How to Create a Business Philosophy (With Examples)
If you are looking for ways to unify your team, improve relationships with customers and set an ethical foundation within your organization, you may want to consider creating a business philosophy. An impactful business philosophy can help to guide your company's operations and leave a long-lasting, positive impression on your clients and your team. Reviewing business philosophy examples can help you create one for your own organization.
In this article, we discuss what a business philosophy is and how to create one and offer examples of business philosophies you can evaluate to help you more easily create one for your own organization.
What is a business philosophy?
A business philosophy is a set of principles and believes that a company uses to decide how to handle different areas of operation. A business philosophy outlines the business's purpose and its goals. It could also list the specific values that are important to the employees, executives or boundaries, which can help the business feel more personal to those individuals.
Why is a business philosophy important?
A business philosophy can serve as a roadmap for organizations, helping the executives and employees understand the goals and values they are continually working towards. A business philosophy helps employees work as effectively as possible. It also encourages them to offer the best possible customer service.
How to create a business philosophy
Here are the basic steps you should take to create a business philosophy:
1. Identify value-oriented parts of your company
Your business philosophy should overlap with other value-oriented parts of your business, positioning its identity in the minds of those within and outside the organization. Start by reviewing your company's code of ethics about the values your employees and executives maintain when they work.
If you have a mission statement, review it as well, as it emphasizes why you work. If you don't already have a mission statement or code of ethics, spend time thinking about the values that are important to your organization as a whole, what you want the business to stand for. You can then build these values into your business and, for that exercise, your business philosophy.
2. Review business philosophy examples
Next, it can be helpful to review examples of business philosophies. This can help you understand the principles that other companies are using and explore which are most appropriate for your own. You can also spend some time brainstorming words and concepts that you want people to associate with the organization. You can even ask for input from your clients to understand how they see your company.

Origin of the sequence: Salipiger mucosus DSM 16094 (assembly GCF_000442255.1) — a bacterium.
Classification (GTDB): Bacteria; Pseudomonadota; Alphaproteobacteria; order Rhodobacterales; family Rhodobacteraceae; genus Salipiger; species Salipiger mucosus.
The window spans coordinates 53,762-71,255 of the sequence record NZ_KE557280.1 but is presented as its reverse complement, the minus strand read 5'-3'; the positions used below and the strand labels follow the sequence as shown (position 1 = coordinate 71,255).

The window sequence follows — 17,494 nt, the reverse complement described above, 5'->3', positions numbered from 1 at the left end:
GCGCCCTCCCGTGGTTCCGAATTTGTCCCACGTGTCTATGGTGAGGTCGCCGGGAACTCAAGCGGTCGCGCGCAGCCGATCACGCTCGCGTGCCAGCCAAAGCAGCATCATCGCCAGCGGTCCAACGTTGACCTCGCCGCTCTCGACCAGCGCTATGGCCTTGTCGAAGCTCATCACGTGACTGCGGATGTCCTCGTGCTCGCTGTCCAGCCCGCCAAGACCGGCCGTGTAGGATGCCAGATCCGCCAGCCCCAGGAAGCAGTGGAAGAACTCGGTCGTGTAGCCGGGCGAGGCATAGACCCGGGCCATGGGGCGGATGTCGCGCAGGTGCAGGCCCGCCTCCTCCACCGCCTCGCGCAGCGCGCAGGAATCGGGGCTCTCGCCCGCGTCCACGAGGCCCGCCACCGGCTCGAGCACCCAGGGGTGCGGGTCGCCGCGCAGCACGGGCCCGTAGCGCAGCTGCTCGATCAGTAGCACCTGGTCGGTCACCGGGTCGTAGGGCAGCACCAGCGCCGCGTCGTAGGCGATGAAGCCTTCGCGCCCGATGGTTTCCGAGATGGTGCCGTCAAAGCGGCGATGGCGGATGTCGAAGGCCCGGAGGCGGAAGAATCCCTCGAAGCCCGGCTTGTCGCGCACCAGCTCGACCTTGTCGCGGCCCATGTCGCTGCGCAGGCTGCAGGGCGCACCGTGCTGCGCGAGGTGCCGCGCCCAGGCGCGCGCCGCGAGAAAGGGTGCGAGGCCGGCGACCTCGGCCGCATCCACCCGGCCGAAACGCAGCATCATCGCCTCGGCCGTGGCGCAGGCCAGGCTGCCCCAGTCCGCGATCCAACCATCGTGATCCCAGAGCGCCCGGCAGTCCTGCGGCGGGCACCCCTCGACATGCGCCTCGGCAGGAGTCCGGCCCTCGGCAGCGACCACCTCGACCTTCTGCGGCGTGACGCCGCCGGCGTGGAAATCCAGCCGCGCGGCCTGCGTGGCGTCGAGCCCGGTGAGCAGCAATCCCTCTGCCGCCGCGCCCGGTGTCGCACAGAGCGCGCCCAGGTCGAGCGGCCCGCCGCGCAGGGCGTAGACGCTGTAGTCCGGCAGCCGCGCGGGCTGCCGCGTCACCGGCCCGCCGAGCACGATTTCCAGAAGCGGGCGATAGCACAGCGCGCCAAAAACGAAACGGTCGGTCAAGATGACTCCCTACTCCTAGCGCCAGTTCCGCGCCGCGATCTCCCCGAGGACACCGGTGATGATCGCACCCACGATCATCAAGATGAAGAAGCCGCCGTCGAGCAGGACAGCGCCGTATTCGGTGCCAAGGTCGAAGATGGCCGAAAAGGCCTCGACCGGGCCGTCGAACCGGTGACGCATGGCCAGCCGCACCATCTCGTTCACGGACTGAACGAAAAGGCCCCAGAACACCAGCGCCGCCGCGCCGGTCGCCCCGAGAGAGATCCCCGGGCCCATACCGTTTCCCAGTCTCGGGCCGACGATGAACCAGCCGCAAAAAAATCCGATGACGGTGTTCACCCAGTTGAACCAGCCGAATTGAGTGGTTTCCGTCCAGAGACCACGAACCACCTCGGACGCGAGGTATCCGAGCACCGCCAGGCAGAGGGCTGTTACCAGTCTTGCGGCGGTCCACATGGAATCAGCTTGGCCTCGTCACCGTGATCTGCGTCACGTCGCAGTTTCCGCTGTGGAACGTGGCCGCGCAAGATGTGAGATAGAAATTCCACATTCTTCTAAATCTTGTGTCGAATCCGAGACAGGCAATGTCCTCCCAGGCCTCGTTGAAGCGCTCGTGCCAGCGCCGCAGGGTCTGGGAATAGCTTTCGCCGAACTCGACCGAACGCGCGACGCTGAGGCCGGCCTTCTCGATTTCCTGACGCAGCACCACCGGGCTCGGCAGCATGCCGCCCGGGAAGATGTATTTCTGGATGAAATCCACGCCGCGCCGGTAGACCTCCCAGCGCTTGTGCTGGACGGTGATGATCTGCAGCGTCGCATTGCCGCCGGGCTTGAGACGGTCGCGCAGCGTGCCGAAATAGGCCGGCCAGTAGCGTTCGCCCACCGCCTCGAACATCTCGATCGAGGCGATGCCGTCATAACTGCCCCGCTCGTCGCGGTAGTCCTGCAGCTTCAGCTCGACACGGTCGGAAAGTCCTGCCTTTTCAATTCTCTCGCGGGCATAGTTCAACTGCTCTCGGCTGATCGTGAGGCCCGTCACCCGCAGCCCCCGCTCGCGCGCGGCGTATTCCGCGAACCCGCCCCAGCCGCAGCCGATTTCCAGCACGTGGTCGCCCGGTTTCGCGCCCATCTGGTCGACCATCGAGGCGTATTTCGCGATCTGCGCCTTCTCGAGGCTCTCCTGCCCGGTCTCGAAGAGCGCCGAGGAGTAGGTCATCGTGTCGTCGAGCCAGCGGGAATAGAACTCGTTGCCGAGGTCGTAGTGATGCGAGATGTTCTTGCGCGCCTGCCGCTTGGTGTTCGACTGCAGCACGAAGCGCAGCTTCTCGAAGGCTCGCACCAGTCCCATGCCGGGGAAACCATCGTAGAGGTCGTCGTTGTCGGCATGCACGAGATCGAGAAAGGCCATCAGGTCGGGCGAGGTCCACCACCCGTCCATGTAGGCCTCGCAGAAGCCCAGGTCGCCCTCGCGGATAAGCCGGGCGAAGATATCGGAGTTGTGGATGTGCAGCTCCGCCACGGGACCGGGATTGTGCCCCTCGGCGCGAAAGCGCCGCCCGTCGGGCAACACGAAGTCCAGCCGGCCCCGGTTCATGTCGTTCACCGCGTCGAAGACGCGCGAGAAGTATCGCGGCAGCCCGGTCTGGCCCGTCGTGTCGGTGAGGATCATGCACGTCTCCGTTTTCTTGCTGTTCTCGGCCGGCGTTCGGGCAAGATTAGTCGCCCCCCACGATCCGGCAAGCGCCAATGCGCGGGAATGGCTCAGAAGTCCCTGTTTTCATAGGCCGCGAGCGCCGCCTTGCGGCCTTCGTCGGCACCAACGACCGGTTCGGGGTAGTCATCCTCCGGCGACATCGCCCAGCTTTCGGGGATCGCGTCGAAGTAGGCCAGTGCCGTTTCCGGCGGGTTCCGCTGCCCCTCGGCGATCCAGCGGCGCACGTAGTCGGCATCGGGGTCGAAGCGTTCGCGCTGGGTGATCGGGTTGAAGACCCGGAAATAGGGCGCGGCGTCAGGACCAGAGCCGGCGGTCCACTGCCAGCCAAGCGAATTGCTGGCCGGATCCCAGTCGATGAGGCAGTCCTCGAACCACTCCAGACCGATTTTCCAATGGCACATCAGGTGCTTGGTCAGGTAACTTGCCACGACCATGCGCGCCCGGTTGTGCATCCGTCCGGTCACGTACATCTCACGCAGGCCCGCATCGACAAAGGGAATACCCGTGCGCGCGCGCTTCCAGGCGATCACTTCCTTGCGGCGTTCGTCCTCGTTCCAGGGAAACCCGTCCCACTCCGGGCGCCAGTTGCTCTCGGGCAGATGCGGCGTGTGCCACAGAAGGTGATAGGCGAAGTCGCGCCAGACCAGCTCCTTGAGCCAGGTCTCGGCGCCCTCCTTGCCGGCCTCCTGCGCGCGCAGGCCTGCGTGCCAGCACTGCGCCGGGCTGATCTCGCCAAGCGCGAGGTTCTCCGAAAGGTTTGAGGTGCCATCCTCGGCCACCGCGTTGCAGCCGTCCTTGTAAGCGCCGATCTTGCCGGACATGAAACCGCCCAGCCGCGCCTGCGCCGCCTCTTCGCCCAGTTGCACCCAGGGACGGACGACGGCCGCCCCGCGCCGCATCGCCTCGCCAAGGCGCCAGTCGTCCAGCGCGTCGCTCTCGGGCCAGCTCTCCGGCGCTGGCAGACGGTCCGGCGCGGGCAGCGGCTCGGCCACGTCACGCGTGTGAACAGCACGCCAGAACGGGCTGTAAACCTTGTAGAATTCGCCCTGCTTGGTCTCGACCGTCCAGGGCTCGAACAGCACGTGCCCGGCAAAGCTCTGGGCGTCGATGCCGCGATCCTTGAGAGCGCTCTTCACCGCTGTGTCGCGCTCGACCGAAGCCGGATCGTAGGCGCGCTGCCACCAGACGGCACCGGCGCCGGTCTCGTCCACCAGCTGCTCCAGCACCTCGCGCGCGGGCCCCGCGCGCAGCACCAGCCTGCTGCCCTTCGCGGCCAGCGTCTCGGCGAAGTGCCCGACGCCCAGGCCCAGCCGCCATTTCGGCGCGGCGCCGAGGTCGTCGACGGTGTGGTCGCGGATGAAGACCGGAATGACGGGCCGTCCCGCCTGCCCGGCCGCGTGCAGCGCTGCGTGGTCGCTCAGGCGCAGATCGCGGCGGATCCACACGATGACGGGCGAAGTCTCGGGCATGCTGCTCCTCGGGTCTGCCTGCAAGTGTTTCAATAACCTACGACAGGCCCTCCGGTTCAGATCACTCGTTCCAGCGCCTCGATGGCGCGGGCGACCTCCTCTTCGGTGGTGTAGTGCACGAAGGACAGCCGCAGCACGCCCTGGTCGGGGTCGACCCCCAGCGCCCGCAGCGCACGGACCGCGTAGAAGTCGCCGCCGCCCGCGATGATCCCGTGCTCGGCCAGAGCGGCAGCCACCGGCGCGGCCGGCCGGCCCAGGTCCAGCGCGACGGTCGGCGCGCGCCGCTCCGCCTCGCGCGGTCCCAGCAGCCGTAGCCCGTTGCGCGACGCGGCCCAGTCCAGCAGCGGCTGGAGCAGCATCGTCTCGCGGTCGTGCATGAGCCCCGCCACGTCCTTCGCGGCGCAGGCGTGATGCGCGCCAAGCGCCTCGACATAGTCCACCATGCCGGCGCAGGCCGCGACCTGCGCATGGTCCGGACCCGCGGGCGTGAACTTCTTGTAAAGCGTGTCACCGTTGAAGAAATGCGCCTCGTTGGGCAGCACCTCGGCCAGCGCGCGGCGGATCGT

3. Keep your business philosophy simple
For your business philosophy to be actionable and something you can build into your business, you need to keep it simple. Consider keeping the number of tenets within your philosophy to three. For example, your business philosophy may include providing exceptional customer service, changing the industry through innovation and having fun.
That said, while you want to keep it simple, you do want to focus on details that make the philosophy memorable. One way you can accomplish this is to create a bullet point list of your company's core values and then expand on each item with a brief paragraph description.
Tips for creating a business philosophy
Here are a few tips to help you create an impactful business philosophy:
Ask philosophical questions. One way you can identify the tenets on which you want to base your business philosophy is to ask philosophical questions. For example, you could ask what your business's principles are in regard to developing and selling products and services, working with clients or customers and managing the business internally.
Ask for unaffiliated feedback. Consider asking for feedback from professionals who are unaffiliated with your business. They may be able to offer critical insight and recommendations.
Unify your staff. As you create your philosophy, specifically think of guiding principles that would unite your staff, strengthening their teamwork and improving their overall productivity.
Create a story. Consider creating a narration that defines your business's philosophy. For example, ask yourself what caused you to create your business originally and what ideas you want to hold true for your brand.
Examine your unique selling point. Your business philosophy should be consistent, something that each member of your team can believe in and stand behind. Think about what makes your business different from others and how that fits into your business philosophy.
Business philosophy examples
Here are some examples of business philosophies to help you create your own:
Creating a culture of inclusiveness and belonging where all are welcome.
Exceeding customer expectations in everything we do and holding ourselves accountable at every step.
Embracing change and innovation and looking for new ways to grow our organization and ourselves.
Our customers are at the heart of every decision we make. We strive to exceed their expectations at every turn and create a culture of giving.
We embrace innovation, create a culture of inclusiveness and make decisions quickly to benefit our customers.
We focus on results to delight our customers by continually exceeding their expectations, creating visually appealing and functioning products and building a corporate culture that rewards innovation and creativity.
We focus on providing exceptional results in the shortest amount of time possible, embracing trends and sustainability practices and changing the world.
In our busy, fast-paced culture, we focus on building long-term relationships, both within our own team and with our customers. We strive to act like a partner to our clients and combine traditional values with innovative ideas to deliver unparalleled service.